I agree with Jim, though. This city is hardly "Metropolitan". And the diversity rivals that of San Francisco? That's just hilarious. Not only is S.F. more diverse racially, but in all other areas where humans can differ: in politics, sexual orientation, culture, socio-economic status, education, etc. etc. etc. I like Jim's term of "culturally congruent" - that is so true. And, even with all the housing that has gone up, it's *nothing* like the neighbourhood where I grew up. Out my bedroom window it was literally a "sea" of attached houses and apartments for miles all the way out to the ocean. The only "open space" I could glimpse were the trees of Golden Gate Park!
The only point I agree on is the cleanliness. I do appreciate that this is a pretty clean city. I'll admit it...though I feel sorry for homeless people, I do enjoy having a downtown where I don't have to constantly bear witness to their plight by observing them in every doorway and corner, and being asked for money every few blocks. That is what the downtown of a true Metropolitan City is like! I also feel safe here - in any neighbourhood. Not true in S.F. There are places there I would not venture near in broad daylight.
And I still encounter deer and turkeys while I am driving - both here and in Dublin. This is definitely still a suburb, and a very nice place to live and raise a family.
Posted by Pro-Law, a resident of the Another Pleasanton neighborhood neighborhood, on Jul 22, 2012 at 2:41 pm
Yes Pleasanton has changed, but it is far far far from a metropolitan city. Pleasanton isn't even close to as diverse as other cities in its own county (Union City, Fremont, Oakland, etc), never mind SF.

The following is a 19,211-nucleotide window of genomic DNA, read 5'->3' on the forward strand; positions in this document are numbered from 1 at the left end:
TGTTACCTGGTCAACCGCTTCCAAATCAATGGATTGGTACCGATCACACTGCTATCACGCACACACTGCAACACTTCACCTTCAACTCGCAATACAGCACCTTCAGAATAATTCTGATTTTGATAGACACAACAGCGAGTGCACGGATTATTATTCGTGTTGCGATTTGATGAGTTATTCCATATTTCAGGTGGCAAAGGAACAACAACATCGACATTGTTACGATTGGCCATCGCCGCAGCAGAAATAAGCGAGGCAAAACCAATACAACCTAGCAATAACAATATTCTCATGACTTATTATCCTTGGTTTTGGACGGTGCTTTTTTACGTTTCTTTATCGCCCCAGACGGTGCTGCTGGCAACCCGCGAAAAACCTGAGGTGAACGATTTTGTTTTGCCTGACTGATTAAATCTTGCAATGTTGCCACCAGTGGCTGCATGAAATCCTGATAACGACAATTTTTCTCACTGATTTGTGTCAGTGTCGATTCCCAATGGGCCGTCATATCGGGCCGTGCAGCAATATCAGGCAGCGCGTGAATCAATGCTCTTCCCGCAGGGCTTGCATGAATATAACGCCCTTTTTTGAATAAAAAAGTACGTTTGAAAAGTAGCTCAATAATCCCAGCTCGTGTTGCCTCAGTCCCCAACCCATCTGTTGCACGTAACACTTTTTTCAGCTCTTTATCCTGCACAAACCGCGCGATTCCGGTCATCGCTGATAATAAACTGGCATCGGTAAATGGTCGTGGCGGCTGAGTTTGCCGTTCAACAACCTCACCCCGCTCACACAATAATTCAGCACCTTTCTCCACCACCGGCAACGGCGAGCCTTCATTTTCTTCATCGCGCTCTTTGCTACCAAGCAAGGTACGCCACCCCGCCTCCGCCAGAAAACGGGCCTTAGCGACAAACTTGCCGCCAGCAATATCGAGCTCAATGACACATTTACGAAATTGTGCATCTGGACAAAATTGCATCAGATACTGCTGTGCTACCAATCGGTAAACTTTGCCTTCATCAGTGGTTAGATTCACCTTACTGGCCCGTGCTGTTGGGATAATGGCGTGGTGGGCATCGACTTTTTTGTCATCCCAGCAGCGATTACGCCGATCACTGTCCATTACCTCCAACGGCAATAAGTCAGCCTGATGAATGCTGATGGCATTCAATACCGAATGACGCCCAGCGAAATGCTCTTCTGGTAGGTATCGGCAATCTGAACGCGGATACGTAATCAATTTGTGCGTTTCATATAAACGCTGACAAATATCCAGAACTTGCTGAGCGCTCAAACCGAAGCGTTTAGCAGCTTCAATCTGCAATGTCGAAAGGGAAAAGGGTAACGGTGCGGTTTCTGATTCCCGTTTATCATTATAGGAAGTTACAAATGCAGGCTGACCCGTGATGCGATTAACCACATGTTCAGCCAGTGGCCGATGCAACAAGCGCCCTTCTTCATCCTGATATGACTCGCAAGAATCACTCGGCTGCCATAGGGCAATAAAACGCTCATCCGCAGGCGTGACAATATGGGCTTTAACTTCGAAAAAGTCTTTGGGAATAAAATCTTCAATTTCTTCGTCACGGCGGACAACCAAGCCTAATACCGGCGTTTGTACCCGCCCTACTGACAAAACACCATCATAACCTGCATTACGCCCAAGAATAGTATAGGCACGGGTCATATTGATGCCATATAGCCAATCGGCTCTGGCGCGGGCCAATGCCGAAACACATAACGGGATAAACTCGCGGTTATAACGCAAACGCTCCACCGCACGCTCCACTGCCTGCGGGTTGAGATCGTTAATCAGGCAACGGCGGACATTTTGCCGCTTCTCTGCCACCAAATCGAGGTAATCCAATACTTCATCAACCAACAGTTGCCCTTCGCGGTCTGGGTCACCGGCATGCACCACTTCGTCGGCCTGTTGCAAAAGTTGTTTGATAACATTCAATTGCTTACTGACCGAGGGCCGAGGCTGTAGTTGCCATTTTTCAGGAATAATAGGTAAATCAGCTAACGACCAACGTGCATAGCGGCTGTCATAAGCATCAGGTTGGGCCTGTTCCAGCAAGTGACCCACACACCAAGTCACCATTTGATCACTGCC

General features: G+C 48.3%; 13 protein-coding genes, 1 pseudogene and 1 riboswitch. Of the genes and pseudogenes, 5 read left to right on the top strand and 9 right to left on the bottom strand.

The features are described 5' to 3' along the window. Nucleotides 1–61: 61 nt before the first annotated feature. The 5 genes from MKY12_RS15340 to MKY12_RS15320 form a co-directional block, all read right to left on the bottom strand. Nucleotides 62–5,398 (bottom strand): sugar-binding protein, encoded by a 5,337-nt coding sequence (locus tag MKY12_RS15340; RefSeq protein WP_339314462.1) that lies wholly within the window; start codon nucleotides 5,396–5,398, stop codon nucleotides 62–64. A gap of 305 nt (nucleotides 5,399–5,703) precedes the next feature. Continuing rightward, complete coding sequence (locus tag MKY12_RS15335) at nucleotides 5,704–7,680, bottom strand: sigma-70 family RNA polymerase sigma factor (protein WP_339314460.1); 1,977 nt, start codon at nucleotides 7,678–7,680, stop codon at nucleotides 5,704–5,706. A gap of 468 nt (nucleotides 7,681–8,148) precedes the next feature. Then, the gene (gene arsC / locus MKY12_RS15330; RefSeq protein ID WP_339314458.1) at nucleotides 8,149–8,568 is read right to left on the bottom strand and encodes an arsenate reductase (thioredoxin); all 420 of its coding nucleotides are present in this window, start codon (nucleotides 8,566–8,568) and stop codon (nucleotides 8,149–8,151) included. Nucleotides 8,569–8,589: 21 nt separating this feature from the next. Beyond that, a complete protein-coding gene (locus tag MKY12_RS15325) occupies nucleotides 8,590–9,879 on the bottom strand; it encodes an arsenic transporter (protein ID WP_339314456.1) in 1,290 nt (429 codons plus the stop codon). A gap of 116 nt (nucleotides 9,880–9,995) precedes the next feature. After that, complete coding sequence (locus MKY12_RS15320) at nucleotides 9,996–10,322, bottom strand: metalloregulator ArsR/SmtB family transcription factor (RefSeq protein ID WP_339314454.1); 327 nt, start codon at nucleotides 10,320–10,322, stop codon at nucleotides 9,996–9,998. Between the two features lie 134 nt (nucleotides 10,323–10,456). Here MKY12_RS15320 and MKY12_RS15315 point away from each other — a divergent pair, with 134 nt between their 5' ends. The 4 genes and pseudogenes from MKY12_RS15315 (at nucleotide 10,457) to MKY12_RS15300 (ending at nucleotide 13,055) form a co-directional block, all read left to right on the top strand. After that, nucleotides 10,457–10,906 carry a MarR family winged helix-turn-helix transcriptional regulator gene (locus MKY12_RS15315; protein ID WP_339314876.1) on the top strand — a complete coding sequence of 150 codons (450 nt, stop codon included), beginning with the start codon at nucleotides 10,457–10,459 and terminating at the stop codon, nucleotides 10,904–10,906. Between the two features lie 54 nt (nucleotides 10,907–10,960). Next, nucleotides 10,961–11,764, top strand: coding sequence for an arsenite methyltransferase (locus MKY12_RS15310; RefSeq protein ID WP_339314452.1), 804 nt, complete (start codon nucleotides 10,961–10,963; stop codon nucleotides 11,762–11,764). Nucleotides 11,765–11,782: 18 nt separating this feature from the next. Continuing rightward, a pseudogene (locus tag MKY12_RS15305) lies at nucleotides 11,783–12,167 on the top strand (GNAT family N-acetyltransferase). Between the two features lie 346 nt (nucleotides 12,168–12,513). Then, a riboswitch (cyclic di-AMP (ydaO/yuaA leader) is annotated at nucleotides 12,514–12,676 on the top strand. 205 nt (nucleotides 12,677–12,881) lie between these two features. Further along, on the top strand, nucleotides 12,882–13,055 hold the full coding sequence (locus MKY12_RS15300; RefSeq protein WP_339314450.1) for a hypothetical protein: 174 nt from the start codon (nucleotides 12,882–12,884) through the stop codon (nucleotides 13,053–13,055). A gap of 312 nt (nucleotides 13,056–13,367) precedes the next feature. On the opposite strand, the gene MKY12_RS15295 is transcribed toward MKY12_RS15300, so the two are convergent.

Daniel, you live here - can't you tell for yourself?
Posted by Steve, a resident of the Parkside neighborhood, on Jul 23, 2012 at 7:09 am
Just wait until the low income housing goes up. Why just yesterday I saw two people who should be in Oakland walking down Main like they live here. Once upon a time, Americans defended themselves against 'diversity'. What happened to decensy?
Posted by liberalism is a disease, a resident of the Birdland neighborhood, on Jul 23, 2012 at 8:34 am liberalism is a disease is a member (registered user) of PleasantonWeekly.com
Anyone venture out to the Sportspark over the weekend? Talk about diversity, it was like a 3rd world country, similar to berserkely or S.F. Fun to visit, but not to live in, especially if you like to leave your windows open at night.
Be grateful for what you have and if you you somehow want to make Pleasanton into S.F., go move there. One big city in the bay area, with all the problems that go along with it, is enough.
Posted by pTownLover, a resident of the Amador Estates neighborhood, on Jul 23, 2012 at 2:10 pm
"Anyone venture out to the Sportspark over the weekend? Talk about diversity, it was like a 3rd world country, similar to berserkely or S.F. Fun to visit, but not to live in, especially if you like to leave your windows open at night. "
you mean they were not all of the same preferred color as you?
Posted by franco, a resident of the Vineyard Hills neighborhood, on Jul 23, 2012 at 8:37 pm franco is a member (registered user) of PleasantonWeekly.com
What is the definition of a "metropolitan city"? The one I grew up in had different ethnic neighborhoods. Neighborhood churches/synagods and stores that reflected the constituency of the neighborhood. Language spoken. I don't see any of that in Pleasanton. Never did in 33 years living here. Maybe today's metropolitan cities no longer have any of this.
Posted by Julie, a resident of the Another Pleasanton neighborhood neighborhood, on Jul 24, 2012 at 9:06 am Julie is a member (registered user) of PleasantonWeekly.com
Why is "diversity" somehow always linked to "crime" on these boards? I lived for 27 years in the city of S.F. and never had a single crime committed against me. In less than a year of living here (in a much less "diverse" town, especially a decade ago) the hub caps of my car were stolen. People of all races commit crimes, including white people!
Posted by liberalism is a disease, a resident of the Birdland neighborhood, on Jul 24, 2012 at 10:13 am liberalism is a disease is a member (registered user) of PleasantonWeekly.com